Two publications that lay out the arguments well are:

 

1. Joint WHO/UNICEF/ICCIDD Consultation: Review of findings from 7-country study

in Africa on levels of salt iodization in relation to iodine deficiency

disorders, inclduing iodine-induced hyperthroidism (WHO/NUT/97.5, Geneva), which

the WHO office in Egypt may have.

 

2. Iodine-induced hyperthyroidism: Report of a workshop organized by ICCIDD,

March 1996, found in the journal Thyroid, volume 8, number 1, 1998.

 

An excerpt from the summary of the first document is as follows:

 

"The findings of the African multicentre study show that universal salt

iodization was introduced within the past five years, although iodized salt has

been on the market for 15 years in Kenya and 25 in Zambia. The marked decrease

in the prevalence of goitre in most surveyed areas is a striking confirmation of

the effectiveness of universal salt iodization in Africa. The increase in

urinary iodine concentrations gives an objective confirmation of this, although

in five countries the median concentrations of urinary iodine were as high as 30

microgrammes/dl. Nevertheless, iodine-induced hyperthyroidism was documented in

only two countries and was clearly linked to iodine overload at the household

level. This was due to excess during production and lower losses than expected

between production and consumption.

 

"The Zimbabwe case study is an example of a longitudinal study that should be

replicated in other countries. The data indicate that the high iodine content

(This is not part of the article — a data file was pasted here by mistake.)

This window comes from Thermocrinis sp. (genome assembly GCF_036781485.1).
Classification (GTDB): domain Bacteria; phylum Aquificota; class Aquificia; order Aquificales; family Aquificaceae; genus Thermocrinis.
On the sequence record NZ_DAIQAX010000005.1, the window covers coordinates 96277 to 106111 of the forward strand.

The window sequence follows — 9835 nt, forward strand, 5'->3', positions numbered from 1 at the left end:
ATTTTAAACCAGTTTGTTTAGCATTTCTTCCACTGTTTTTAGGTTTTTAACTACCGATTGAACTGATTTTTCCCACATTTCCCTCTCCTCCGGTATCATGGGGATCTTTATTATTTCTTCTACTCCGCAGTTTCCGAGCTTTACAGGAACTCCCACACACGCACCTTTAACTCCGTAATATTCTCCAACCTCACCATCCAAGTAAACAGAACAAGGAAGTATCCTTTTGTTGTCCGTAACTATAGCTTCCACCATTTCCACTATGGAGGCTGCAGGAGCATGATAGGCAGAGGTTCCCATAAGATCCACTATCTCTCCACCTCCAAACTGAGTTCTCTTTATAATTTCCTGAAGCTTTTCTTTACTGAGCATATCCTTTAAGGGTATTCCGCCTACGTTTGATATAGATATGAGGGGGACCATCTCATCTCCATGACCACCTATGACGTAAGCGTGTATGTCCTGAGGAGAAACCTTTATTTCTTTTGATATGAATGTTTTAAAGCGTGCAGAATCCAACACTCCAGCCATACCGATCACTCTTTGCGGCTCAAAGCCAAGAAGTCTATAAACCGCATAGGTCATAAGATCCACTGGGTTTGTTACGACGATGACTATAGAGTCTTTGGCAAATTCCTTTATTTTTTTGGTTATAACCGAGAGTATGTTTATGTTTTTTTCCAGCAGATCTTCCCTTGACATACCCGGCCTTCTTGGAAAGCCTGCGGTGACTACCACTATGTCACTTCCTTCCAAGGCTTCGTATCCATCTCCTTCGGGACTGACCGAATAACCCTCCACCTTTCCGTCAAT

of salt is the most likely factor behind iodine-induced hyperthyroidism. These

high levels of iodine in salt are in part due to ineffeicient monitoring of salt

iodization during production....

 

"To minimize iodine-induced hyperthyroidism, the iodine level should be set at

the lowest level which prevents all manifestations of iodine deficiency

diseases. A basic monitoring programme includes a qualified IDD committee,

supported by a network of field-testing with reliable kits; independent

laboratories able to carry out iodine titration in salt and urinary iodine

analysis; data from sentinel sites which will permit readjustment of the salt

iodiszation programme; surveillance of the incidence of hyperthyroidism by a

thyroid hormone laboratory."

Let us know if you need help getting copies of these documents.

 

Joanne Csete

UNICEF Nutrition Section


Date: Thu, 20 Aug 1998 14:43:25 +0100

From: "John T. Dunn" <jtdatavery.med.virginia.edu>

Subject: Re: Ngonut: Egypt -iodination of salt.

 

REPLY: The data we have in ICCIDD, from the 1996 Harare

Conference, describes 9 of 22 governorates with goiter

prevalence greater than 5%, and three considered problems, with

prevalences from 27% to 82%. The same report mentions urinary

iodine concentrations that are normal or borderline, being 89

mcg/L, 108, and 151 for the three. The thyroid may remain

large even after correction of iodine deficiency, particularly

if longstanding or in older subjects. Thus we generally put